Northern Ireland

MPs want action on NI fuel fraud

Petrol pump
Image caption The committee says there should be a concerted effort to eradicate fuel fraud in Northern Ireland

A committee of MPs has said it is disappointed at the lack of progress on new measures to tackle fuel fraud in Northern Ireland.

The Northern Ireland Affairs Committee said customs officials should work harder to acquire new technology.

This is to prevent red diesel from being sold illegally by paramilitaries and criminal gangs.

The report comes after the committee heard evidence from a series of witnesses at Westminster.

Laurence Robertson, chairman of the committee, said it was "bitterly disappointed at the seemingly slow pace of progress on acquiring effective technologies to tackle fuel crime".

He wants Revenue and Customs officials to acquire the latest "rebated fuel marker technology" as soon as possible, begin a pilot scheme and report back to the committee before the summer.

In the latest report, the committee said it recognised the commitment and effort of individual HMRC officers in the fight against fuel crime in Northern Ireland.

However, Mr Robertson said: "It should make a more concerted effort to eradicate the problem in Northern Ireland, where it is most prevalent".

Northern Ireland is estimated to have lost £70m in tax revenue due to fuel fraud in 2009/10, down from £250m five years ago.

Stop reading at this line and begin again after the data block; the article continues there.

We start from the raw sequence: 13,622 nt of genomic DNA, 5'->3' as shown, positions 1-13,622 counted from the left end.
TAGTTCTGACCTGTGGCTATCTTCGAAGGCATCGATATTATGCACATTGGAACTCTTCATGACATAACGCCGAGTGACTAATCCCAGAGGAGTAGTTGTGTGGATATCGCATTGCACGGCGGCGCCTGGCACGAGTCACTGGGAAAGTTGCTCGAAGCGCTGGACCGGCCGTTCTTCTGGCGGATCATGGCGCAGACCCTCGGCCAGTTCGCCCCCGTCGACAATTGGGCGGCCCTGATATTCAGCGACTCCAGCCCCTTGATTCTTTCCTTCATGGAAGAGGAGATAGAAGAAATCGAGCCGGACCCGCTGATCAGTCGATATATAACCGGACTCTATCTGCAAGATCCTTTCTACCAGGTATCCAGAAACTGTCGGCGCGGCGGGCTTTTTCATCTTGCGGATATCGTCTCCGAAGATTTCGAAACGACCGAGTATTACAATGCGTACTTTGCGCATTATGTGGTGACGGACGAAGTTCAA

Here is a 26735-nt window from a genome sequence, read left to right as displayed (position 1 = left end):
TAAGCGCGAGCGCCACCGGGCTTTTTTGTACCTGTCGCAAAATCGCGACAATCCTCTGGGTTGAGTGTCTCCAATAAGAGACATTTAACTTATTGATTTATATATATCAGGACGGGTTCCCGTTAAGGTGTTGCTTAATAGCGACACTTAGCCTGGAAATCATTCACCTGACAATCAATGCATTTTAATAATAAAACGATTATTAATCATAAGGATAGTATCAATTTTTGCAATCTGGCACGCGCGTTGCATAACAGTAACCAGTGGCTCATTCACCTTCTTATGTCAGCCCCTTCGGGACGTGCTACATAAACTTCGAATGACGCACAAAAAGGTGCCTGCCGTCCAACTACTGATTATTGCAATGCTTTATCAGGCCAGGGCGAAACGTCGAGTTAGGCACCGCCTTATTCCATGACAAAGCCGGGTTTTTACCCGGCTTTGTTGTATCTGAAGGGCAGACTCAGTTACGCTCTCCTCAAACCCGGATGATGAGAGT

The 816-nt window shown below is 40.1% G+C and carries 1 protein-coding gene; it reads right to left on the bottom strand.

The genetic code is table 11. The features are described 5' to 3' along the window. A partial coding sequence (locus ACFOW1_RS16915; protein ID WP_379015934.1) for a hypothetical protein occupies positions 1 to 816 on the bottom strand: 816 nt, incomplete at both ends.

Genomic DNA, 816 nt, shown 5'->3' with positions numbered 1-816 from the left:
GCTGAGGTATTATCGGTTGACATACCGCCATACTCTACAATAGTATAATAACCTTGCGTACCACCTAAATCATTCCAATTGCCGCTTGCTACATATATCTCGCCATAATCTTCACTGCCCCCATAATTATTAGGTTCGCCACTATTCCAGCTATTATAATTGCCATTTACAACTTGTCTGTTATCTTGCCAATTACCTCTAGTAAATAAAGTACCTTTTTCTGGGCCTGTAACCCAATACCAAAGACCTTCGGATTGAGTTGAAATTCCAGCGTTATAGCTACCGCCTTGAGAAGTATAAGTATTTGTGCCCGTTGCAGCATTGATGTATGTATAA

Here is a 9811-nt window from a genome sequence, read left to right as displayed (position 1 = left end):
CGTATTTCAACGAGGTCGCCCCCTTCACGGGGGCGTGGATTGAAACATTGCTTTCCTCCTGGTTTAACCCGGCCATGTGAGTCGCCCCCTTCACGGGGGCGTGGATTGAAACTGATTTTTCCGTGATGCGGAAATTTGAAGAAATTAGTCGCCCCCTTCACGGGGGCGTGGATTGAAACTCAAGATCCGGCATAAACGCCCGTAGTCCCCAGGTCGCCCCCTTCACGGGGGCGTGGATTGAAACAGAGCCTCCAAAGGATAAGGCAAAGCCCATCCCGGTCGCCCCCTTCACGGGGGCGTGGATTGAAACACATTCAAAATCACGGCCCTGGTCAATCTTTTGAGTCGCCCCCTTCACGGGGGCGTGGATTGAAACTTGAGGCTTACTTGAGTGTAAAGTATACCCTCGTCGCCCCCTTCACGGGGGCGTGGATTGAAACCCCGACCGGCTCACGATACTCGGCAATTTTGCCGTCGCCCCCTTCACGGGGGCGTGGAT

Mr Robertson said only four people had received a custodial sentence in Northern Ireland when convicted in connection with fuel laundering.

"It is a serious crime. It affects the environment, it affects health and there is the tax evasion element as well," he said.

"We want to see sentencing guidelines, robust guidelines.

"There is a tendency to think it is only the tax man who loses out. It isn't, it's schools and hospitals. It isn't a victimless crime."

Sinn Fein councillor for Newry and Mourne Terry Hearty agreed.

"This has a serious cost on local councils and local councils pick up the tab for it," he said.

"In the last year we have paid out between £80,000 and £100,000 to lift some of the residue.

"There's a site at Cullaville that hasn't been touched yet, but it's going to cost in the region of £40,000 to clear away.

"So the rate payers of Newry and Mourne would definitely see it as a serious crime."

In response, HMRC issued a statement in which they said that the government is studying the report and takes the issue of fuel fraud very seriously.

"HMRC has an effective strategy in place to tackle fuel fraud as shown by the fall in the estimated market share in Northern Ireland for diesel on which UK duty has not been paid from 52% in 2002/03 to 12% in 2009/10," the statement read.

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